Genetic testing may help identify patients with hypertriglyceridemia who are at the greatest risk of developing pancreatitis and may benefit from novel triglyceride-lowering therapies, US researchers have concluded.1
Data from a collaborative study of 363 patients with hypertriglyceridaemia showed that patients with heterozygous pathogenic variants (PV) in lipoprotein lipase (LPL) or its cofactors, APOC2, APOA5, GPIHBP1 and LMF1, together with a high polygenic risk score (PRS) were at significantly greater risk of very severe hypertriglyceridemia and acute pancreatitis that those with PV or PRS alone.
Of 37 patients with PVs, three had biallelic PVs typical of familial chylomicronaemia syndrome (FCS) and 34 had heterozygous PVs characteristic of multifactorial chylomicronaemia syndrome (MCS). Fifty-nine patients had a high PRS, of whom 20 also had a pathogenic variant.
Patients with both PV and PRS were significantly more likely to have very severe hypertriglyceridaemia (>1000 mg/dL) – odds ratio (OR) 47.1, p<0.001 – than those with neither genetic risk factor. The same was true for acute pancreatitis (OR 12.82, p<0.001). After controlling for age, race, sex, body mass index and highest triglyceride (TG) level, individuals with PV and PRS continued at significantly greater risk of acute pancreatitis (OR 5.1, p=0.02). However, among individuals with PV or high PRS alone, risk of very severe hypertriglyceridaemia or acute pancreatitis was not significantly increased.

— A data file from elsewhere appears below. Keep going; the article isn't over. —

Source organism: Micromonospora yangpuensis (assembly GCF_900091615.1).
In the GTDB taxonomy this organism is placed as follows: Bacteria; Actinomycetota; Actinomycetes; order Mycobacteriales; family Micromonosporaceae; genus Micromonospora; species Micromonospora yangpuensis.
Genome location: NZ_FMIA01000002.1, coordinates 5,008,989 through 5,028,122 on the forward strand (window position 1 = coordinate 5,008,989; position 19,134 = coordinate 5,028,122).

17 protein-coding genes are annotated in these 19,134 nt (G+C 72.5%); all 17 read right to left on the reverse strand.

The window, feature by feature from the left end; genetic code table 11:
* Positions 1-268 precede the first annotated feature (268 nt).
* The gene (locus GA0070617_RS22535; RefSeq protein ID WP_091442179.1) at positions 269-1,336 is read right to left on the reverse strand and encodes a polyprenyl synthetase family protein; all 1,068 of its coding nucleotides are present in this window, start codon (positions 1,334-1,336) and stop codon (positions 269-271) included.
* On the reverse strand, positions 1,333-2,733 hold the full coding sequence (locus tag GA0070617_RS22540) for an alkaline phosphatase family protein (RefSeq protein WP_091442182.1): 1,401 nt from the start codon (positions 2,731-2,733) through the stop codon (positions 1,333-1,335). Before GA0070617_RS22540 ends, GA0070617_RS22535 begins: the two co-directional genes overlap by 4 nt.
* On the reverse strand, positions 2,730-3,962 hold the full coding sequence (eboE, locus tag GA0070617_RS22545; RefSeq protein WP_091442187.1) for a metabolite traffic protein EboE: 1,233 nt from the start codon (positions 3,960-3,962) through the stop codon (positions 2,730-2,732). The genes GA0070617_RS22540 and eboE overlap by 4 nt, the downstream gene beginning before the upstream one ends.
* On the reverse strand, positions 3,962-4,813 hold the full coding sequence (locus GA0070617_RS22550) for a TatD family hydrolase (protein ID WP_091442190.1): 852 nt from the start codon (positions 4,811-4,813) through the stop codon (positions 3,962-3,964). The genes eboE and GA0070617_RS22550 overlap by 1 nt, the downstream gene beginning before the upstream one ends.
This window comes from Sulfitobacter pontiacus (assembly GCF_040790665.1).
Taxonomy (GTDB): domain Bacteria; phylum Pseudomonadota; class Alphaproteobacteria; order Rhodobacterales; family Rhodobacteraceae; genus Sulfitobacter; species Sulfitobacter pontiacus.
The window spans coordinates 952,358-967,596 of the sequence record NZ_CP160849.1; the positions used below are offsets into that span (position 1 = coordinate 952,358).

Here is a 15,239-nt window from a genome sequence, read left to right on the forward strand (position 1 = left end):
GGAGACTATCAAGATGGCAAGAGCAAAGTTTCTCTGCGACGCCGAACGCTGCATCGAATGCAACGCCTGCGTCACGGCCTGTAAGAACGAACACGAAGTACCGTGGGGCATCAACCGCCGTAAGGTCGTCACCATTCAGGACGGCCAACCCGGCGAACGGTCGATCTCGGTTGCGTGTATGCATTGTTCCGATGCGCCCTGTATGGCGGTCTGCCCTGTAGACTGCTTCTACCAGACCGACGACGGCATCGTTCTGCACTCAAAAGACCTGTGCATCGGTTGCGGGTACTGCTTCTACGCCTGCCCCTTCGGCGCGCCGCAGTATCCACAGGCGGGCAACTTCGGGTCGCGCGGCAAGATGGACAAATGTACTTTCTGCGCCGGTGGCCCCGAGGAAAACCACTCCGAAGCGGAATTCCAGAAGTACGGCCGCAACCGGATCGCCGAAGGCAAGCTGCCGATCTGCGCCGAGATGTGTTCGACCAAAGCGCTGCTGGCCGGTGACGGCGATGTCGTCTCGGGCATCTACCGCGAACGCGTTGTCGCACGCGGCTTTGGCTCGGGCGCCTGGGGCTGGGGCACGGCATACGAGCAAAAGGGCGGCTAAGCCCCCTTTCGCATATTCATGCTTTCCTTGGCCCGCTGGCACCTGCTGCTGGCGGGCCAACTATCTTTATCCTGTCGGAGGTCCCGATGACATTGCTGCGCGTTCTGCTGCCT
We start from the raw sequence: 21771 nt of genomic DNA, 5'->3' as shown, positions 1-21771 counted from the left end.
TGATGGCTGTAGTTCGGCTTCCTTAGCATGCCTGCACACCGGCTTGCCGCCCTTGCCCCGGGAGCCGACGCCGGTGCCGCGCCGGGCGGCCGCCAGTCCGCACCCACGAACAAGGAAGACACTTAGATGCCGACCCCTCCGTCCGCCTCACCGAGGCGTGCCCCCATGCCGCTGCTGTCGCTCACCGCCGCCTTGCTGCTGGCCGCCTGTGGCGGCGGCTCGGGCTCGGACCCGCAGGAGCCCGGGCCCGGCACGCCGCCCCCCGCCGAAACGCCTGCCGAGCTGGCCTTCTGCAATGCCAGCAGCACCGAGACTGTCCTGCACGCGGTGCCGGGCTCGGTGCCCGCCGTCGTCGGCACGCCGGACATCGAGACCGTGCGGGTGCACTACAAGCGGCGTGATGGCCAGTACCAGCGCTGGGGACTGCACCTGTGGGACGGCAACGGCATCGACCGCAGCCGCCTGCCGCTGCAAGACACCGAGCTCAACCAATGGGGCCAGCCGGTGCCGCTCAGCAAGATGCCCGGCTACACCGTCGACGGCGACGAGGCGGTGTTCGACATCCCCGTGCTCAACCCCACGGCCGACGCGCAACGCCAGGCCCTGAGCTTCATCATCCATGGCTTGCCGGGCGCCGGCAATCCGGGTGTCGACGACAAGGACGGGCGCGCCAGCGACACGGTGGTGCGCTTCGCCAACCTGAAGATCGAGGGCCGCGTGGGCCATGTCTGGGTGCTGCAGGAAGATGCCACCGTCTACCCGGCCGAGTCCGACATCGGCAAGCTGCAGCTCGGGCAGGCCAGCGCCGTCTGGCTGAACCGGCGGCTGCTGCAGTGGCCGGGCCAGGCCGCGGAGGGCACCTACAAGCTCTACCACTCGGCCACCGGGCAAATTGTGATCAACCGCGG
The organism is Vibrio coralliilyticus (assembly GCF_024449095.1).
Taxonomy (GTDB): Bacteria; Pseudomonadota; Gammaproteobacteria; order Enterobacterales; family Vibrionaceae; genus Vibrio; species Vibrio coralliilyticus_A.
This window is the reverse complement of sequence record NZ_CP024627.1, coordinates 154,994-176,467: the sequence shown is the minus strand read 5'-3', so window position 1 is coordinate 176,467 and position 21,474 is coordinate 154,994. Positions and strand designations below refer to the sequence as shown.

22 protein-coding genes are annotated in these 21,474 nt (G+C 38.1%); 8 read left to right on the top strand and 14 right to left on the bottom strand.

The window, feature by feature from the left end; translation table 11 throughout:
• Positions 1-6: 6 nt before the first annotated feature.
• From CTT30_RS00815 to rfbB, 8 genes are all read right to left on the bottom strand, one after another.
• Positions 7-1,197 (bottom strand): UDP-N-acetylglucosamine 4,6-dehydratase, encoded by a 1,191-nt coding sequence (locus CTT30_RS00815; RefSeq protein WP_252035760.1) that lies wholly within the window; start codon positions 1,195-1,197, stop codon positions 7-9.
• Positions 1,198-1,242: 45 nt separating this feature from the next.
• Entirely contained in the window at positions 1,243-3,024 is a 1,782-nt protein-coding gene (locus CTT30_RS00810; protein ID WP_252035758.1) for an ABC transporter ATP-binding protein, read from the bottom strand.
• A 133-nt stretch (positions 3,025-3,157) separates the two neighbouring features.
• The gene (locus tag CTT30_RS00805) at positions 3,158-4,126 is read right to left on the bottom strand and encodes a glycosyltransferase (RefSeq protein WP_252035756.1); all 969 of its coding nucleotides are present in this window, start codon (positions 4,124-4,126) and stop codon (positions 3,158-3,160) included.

An accompanying editorial pointed out that patients at highest genetic risk (PV+high PRS) had the highest median TG levels (2016 mg/dL, 22.8 mmol/L), thus confirming the relationship between very severe TG elevation and acute pancreatitis risk2. However, there was a relatively poor association between the PRS used in the study and TG levels; those with a high polygenic score alone had a median TG level of only 142 mg/dL (1.61 mmol/L).
The editorial suggested that children with severe hypertriglyceridemia and a strong suspicion of FCS should have DNA testing for biallelic PVs to enable diagnosis, treatment and family counselling. However, in most adult cases, severe hypertriglyceridaemia drives acute pancreatitis, irrespective of genetic basis. The editorial concluded that, in the absence of controlled prospective trials, TG level rather than genotype should therefore continue to guide treatment for most patients with severe hypertriglyceridaemia.
- Deshotels MR, Hadley TD, Roth M et al. Genetic Testing for Hypertriglyceridemia in Academic Lipid Clinics: Implications for Precision Medicine-Brief Report. Arterioscler Thromb Vasc Biol. 2022 Dec;42(12):1461-1467.
- Hegele RA. Is Genetic Testing in Hypertriglyceridemia Useful? Arterioscler Thromb Vasc Biol. 2022 Dec;42(12):1468-1470.